For a while I’ve been planning a talk about what it’s like to be what Skeptics call “a Woo” and about my journey from there to being one of the folks running Skeptics on the Fringe.
“Woo” is a term I dislike for a bunch of reasons, mainly because labelling people makes it too easy to stop thinking about them as people and stereotype them. No-one should do that to anyone, but we are Skeptics, dammit: we should think, especially when we are complaining that the defining group of this other group is that they don’t think. Irony, much?
I had a couple of hours of driving to do tonight, appropriately enough visiting Ash Pryce founder of Edinburgh Skeptics and then Keir Liddle founder of Skeptics on the Fringe. I used the time to sketch out the structure of the talk and identify the key points I want to make. It’s now sitting as bullet points on my laptop.
I hate bullet-points because PowerPoint doesn’t kill presentations, bulletpoints kill presentations. I prefer slides – if they are used at all – to be images rather than words. The bullet-points will become my speakers notes. I could even use this as an opportunity to learn Prezi.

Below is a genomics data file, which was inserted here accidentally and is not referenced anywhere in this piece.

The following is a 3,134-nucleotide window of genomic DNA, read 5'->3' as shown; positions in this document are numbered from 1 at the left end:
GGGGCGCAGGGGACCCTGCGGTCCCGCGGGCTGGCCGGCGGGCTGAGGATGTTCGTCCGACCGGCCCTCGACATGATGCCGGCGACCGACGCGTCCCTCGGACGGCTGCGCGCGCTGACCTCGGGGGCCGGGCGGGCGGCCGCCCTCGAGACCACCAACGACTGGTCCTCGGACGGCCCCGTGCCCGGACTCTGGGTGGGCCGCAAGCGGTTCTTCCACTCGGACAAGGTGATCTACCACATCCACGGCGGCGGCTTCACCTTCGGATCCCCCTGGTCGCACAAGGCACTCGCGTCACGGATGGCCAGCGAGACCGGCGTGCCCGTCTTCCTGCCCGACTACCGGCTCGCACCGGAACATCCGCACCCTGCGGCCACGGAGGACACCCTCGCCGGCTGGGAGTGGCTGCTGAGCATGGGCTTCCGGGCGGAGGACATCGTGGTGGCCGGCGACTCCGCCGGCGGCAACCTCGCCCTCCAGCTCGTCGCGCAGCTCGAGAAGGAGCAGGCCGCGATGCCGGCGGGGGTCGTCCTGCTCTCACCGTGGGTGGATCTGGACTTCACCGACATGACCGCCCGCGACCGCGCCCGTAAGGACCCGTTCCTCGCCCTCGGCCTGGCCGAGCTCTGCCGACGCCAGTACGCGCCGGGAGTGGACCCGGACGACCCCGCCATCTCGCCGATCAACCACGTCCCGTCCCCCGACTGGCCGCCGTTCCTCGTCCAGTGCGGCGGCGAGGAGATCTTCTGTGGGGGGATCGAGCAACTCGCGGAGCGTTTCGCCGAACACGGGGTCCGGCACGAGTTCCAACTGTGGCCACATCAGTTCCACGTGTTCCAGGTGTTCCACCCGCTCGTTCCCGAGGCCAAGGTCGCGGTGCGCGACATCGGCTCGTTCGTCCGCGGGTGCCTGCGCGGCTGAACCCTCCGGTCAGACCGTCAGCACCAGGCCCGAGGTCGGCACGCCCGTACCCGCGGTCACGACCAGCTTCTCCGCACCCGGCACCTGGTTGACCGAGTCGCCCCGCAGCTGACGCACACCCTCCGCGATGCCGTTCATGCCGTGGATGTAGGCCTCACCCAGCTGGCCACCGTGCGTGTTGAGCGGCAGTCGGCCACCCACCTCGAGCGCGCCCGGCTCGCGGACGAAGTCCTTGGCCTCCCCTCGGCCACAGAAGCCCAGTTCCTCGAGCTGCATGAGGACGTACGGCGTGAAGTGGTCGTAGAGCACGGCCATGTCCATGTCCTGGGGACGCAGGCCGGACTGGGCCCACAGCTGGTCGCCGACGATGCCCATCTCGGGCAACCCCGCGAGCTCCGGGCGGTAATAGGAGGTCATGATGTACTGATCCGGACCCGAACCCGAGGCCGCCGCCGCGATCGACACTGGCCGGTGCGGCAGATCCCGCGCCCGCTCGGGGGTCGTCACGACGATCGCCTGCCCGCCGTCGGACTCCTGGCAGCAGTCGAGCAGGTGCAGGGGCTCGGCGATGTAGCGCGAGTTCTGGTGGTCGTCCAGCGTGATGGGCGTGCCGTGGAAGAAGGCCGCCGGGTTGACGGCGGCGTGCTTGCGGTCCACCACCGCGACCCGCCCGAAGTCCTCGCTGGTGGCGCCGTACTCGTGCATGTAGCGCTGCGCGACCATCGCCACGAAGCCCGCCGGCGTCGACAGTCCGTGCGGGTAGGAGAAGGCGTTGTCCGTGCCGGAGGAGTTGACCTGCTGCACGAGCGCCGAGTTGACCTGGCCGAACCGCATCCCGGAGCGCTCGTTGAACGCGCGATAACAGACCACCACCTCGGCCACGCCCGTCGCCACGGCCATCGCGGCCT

So I need to get some images together. This glamour-girl from the 1920s in my grandmother. Come to the talk when I eventually give it and you’ll see why she’s there. Somewhere I have a supercute pic of my dad with me slung under his arm when I was about two years old, and if I can find that I want it in the slides, failing that there’s one of him in what looks like a bishop’s mitre. I think I still have my O’level certificate somewhere. And I want to include some book covers, some podcast logos, stuff like that. As it says here, the talk is about a series of small epiphanies.
It’s going to take a chunk of time to put together yet, but I hope it will explain why intelligent and rational people are still attracted to Alternative Medicine, reincarnation and similar things, that it will interest scientists and atheists lucky enough to have been raised that way, that it will reassure skeptical activists that skeptical outreach really is worth it, and explain why Phil Plait was right when he said Don’t be a Dick.
I’ll be keen to do this talk at Skeptics in the Pub and other appropriate events once I’ve finished the slides. Contact me via firstname.lastname@example.org if you’d like to discuss dates.
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